Thoughts on Eric Hobsbawm’s politics
28 March, 2019
• RATHER surprisingly, Dan Carrier’s well-rounded review of the biography of Eric Hobsbawm failed to mention his Jewishness, something which he often referred to, (Multifaceted past master, March 14).
Considering the controversy that hung over his long membership of the British Communist Party it was more than revealing, in my opinion, that he once said that the Soviet Union bore the heaviest losses against Germany in the Second World War and if it had not been for their victory he – as a Jew – would not be alive.
In contrast to other Communist historians and academics who threw in their membership over the twists and turns of the party’s policies in the 1950s and 1960s Hobsbawm retained his.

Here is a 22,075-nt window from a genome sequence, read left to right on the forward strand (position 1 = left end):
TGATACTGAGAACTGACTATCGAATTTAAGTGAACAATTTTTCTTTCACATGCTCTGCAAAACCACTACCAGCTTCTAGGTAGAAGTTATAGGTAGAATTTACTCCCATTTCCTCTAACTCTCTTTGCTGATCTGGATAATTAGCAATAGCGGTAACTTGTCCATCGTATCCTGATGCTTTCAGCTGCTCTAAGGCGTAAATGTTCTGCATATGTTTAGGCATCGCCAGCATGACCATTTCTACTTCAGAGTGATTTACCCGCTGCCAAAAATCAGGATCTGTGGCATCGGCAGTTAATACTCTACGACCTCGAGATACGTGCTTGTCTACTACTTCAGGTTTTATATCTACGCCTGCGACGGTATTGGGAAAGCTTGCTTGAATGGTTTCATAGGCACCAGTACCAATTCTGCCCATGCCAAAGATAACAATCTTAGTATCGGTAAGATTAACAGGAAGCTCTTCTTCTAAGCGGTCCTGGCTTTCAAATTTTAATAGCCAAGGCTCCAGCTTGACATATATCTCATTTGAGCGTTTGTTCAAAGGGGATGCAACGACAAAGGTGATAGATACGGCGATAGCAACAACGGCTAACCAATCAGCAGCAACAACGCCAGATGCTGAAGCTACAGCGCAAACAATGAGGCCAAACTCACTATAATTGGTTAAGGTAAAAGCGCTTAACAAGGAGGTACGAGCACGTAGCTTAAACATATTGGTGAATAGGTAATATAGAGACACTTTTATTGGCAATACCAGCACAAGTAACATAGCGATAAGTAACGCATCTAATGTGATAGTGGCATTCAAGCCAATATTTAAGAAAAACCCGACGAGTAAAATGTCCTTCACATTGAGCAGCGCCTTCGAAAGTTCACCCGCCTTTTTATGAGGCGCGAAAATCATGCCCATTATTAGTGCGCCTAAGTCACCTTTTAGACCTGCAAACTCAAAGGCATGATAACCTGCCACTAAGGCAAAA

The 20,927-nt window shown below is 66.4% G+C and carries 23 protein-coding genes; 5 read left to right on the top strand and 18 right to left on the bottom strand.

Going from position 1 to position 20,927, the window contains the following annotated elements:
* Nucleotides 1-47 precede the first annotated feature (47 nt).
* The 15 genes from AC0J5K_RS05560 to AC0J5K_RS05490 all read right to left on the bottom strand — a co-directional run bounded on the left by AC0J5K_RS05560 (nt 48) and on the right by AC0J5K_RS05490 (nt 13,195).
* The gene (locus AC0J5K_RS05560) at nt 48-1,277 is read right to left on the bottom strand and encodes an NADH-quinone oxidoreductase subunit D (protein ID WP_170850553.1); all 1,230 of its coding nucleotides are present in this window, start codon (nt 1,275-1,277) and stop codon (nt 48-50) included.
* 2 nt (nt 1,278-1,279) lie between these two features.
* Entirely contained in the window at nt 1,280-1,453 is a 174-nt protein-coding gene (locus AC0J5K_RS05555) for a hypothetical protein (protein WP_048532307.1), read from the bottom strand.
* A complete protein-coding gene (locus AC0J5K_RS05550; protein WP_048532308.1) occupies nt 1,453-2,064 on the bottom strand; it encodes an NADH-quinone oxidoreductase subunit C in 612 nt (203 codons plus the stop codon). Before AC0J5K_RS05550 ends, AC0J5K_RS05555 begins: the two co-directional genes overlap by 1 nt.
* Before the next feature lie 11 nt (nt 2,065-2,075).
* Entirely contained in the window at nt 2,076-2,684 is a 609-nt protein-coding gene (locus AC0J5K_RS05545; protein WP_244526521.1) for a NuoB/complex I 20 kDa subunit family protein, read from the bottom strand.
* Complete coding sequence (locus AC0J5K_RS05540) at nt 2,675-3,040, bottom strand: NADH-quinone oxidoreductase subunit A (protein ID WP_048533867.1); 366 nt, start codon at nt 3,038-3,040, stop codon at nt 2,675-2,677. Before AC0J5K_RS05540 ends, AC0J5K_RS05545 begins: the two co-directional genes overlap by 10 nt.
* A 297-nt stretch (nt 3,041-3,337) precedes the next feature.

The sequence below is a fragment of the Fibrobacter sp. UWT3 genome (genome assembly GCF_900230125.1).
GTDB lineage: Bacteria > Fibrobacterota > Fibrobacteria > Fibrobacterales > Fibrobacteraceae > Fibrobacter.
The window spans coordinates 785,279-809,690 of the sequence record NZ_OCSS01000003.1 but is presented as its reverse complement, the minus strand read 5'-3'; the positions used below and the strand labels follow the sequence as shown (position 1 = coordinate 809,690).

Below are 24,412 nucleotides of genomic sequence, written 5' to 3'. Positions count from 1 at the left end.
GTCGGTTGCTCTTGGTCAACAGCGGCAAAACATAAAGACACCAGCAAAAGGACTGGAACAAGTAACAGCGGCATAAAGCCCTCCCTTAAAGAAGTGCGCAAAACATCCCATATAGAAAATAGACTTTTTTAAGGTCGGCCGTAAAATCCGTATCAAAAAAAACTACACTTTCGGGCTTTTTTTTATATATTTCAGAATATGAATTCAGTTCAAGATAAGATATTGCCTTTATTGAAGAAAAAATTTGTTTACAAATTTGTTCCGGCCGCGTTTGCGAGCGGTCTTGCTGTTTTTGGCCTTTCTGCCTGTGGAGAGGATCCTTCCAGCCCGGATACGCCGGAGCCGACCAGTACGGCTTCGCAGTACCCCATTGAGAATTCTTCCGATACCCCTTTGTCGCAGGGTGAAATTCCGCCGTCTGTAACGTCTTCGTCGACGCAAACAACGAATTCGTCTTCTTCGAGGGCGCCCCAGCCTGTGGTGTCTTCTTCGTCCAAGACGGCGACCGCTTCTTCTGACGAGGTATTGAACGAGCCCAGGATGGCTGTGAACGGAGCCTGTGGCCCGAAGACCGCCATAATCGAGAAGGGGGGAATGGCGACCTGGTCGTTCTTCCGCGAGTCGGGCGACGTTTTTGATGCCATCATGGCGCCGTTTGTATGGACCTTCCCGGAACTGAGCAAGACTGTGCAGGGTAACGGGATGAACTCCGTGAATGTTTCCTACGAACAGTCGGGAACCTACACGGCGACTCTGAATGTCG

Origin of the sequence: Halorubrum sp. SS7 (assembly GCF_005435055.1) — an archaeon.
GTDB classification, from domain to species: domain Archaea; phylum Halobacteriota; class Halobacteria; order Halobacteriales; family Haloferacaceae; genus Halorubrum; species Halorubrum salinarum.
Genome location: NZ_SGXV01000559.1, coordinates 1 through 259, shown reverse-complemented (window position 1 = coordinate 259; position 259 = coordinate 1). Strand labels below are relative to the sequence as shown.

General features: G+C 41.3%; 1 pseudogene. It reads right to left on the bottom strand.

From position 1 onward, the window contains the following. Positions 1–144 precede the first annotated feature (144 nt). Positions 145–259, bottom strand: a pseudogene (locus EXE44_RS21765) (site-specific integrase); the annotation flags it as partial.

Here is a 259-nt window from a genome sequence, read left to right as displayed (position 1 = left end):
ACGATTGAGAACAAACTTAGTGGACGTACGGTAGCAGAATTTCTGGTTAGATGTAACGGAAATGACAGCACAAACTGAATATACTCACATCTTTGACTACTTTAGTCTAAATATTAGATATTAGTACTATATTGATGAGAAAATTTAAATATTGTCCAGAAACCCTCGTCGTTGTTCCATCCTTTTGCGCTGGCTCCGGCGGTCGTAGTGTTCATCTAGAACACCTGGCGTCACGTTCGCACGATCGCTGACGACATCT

I had the occasional conversation with him and often thought he was less a revolutionary Communist and more a Social Democrat in the tradition of the early radical Labour Party founders.
I attended one of his last talks at London University where, perhaps thinking about his past disappointments, he summoned his enthusiasm for what he seemed to see as the first steps in “socialism” then taking place in Bolivia, Venezuela and Brazil.
If he saw the latest turn of events in Latin America I feel somehow he was the sort of socialist who would not allow it to dent his optimism.
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